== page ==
adjustable seats and armrests. The seat depth
should be capable of being adjusted by the
seat itself. Some chairs also have horizontally
adjustable armrests. Adjust the chair to
provide adequate support for your thighs, the
small of the back and your arms. Make sure
that the back support does not interfere with
your shoulders. The adjustment you choose
should depend entirely on your height and
posture. Slender people should always choose
chairs with horizontally adjustable armrests.
This means that the distance between the
armrests can be reduced. A more active sitting
posture is possible using chairs with synchro-
mechanisms (wobble position). However, not
everyone finds this comfortable. Desk chairs
should meet the minimum standards of the
Dutch standard (NPR 1813, 2004). Among
other things, this standard prescribes the
adjustment reach of the seat, chair back and
armrests, along with the required
1.1.2 The Monitor Nowadays desktop monitors are increasingly larger. Besides larger screens, such monitors have greater depths. The required reading distance is also greater. The recommended viewing distance for a 15-inch monitor is between 55 and 75 centimetres; for a 19-inch screen, between 70 and 95 centimetres. In general, one can say that the larger the monitor, the deeper the desk should be. In such cases, a standard desk of 80 centimetres will not be wide enough. When desks are wider or deeper, they could interfere with the walking space around your desk. Before buying a new monitor, find out whether you really need such a monitor for the work that you do.
Place the monitor directly in front of you, with
the top edge of the screen at eye level.
Smaller monitors will have to be elevated.
Larger monitors can usually be placed on a
desk without raising the height.
The ideal contrast is one in which no daylight
or light from other sources reflects on the
screen. Looking directly into the light will
make reading from the screen more difficult.
The Keyboard and Mouse In general, standard, rectangular qwerty keyboard is satisfactory. Avoid hitting the keys with too much force. This could cause problems.
The mouse should fit comfortably in the hand.
This is usually the case if the mouse is not too
thick or when it is symmetrical in shape with
no sharp edges. The speed of the mouse
should be aligned to personal use and the
cord should be sufficiently long. Regularly
clean the mouse mechanism to avoid
unnecessary hand or arm movements. It is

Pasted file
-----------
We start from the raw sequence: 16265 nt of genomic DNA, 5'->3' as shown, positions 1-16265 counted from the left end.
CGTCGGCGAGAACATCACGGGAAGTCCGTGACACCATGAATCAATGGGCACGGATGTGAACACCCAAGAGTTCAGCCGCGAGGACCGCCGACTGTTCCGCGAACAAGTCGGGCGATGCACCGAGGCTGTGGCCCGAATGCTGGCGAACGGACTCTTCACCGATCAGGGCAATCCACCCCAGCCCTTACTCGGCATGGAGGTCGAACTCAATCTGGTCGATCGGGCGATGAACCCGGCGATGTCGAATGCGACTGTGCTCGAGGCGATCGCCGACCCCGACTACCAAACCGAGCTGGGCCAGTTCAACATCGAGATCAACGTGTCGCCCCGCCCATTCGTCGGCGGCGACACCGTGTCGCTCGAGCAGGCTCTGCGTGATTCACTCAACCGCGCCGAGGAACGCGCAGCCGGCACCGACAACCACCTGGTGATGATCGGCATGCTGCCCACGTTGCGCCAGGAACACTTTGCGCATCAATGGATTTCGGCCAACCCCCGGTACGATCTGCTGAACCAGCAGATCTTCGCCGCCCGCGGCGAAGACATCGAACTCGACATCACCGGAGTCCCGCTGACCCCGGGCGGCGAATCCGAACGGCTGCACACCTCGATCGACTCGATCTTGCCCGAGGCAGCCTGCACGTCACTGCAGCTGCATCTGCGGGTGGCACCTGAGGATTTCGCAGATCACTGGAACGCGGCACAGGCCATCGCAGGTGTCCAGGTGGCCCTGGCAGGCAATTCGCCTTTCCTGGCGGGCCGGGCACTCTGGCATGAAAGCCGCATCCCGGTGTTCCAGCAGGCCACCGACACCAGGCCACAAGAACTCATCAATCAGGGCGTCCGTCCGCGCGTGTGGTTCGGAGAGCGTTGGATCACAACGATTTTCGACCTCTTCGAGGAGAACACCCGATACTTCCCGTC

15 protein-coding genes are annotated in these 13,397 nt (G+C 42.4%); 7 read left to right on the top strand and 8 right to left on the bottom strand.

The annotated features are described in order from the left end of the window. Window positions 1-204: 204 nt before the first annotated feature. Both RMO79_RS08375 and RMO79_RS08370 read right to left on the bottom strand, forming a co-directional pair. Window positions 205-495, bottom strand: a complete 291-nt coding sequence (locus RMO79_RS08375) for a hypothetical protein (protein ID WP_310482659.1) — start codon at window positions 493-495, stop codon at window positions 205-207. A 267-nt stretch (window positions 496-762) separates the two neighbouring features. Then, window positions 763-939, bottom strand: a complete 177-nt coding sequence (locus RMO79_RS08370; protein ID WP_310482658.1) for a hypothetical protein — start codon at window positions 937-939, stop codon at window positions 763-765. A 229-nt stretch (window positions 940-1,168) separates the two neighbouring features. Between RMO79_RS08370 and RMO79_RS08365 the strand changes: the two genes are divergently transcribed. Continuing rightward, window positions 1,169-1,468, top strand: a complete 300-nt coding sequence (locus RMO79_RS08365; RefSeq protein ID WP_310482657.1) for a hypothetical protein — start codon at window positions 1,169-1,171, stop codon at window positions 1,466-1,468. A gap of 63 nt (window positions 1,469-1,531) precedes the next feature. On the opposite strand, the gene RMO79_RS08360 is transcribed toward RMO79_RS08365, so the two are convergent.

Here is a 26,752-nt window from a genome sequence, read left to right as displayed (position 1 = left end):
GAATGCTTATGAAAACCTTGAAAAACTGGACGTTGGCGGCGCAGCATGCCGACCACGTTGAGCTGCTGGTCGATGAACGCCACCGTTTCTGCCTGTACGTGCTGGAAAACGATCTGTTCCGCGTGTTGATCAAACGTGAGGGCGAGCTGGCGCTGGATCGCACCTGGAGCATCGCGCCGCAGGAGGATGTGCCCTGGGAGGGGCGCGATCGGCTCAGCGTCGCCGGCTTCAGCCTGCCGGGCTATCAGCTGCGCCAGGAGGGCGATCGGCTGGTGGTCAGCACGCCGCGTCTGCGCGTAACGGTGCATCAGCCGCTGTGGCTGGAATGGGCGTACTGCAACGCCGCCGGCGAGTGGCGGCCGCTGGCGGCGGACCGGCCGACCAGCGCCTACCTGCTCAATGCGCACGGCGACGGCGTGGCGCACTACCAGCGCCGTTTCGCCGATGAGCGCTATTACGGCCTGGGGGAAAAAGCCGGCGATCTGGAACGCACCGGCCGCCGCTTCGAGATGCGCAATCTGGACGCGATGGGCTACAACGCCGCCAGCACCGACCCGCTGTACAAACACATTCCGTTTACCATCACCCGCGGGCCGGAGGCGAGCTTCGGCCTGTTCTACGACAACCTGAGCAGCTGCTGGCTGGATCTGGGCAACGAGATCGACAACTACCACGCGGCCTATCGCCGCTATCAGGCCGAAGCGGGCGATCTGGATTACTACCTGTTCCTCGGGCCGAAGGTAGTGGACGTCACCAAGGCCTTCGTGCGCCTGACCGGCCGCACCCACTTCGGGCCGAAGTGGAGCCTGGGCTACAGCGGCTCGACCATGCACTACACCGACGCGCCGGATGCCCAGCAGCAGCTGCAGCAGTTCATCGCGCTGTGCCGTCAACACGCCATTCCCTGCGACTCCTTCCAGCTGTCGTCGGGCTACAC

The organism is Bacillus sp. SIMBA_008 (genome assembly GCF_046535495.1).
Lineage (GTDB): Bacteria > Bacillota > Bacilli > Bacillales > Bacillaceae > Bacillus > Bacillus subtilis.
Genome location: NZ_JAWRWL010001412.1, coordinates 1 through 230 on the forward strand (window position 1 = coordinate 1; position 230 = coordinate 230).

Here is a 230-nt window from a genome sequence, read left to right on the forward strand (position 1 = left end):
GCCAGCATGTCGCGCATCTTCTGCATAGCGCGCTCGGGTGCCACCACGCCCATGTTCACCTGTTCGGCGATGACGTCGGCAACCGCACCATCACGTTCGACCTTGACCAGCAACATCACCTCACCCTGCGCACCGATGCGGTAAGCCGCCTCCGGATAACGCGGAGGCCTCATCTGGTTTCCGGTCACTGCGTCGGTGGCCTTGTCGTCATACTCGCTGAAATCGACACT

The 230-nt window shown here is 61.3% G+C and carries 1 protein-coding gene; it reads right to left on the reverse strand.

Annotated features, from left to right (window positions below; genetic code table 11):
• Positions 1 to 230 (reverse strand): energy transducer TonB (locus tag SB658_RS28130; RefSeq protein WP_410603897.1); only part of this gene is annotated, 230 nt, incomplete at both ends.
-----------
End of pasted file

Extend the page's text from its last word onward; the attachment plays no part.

difficult to say whether a so-called ergonomic
mouse, a trackball, or pen would be more
suitable for you personally. If necessary,
consult your company doctor or your ARBO
Notebook/laptop If you work longer than two hours a day with a notebook / laptop, additional accessories such as a laptop support and a separate keyboard and mouse are required.
Other Risk Factors Avoid working in cold air currents. Do not position your desk too close to a window or other supply air defuser. If noise is a problem at your place of work, try to find out what causes it. Consult your colleagues and supervisors on ways to solve the problem.
Work Procedures Here are several brief tips for developing good work habits. First, adjust your chair to suit your height.
Do not worry about the height of your desk. The thighs should be horizontal and your feet on the floor directly in front of you.
Adjust the seat depth of the chair and the height of the chair back and armrests. Make sure that the backs of the knees remain free with good support in the small of your back. The armrests should not push the arms up.
Then adjust the desk chair for the correct working height. The armrests will be at the same level as the desktop. If your feet do not rest flatly on the floor, use a footrest. Do not use the frame of the chair as a foot support!
Your lower arms should rest on the armrests or on the desktop. Make sure that this does not push your shoulders up.
Keep your hands and wrists in a neutral position, if possible. Do not turn your hands too much in one direction or the other and do not lift your hands when using the mouse or typing.
Do not use excessive pressure when hitting the keys!
Sit straight and make sure that the monitor is not too low or too high. The top edge of the screen should be at eye level.
Consider using a document holder beside or under the screen. This will do away with the need to bend the neck for long periods.
Do not clamp the telephone between your head and shoulder. You sh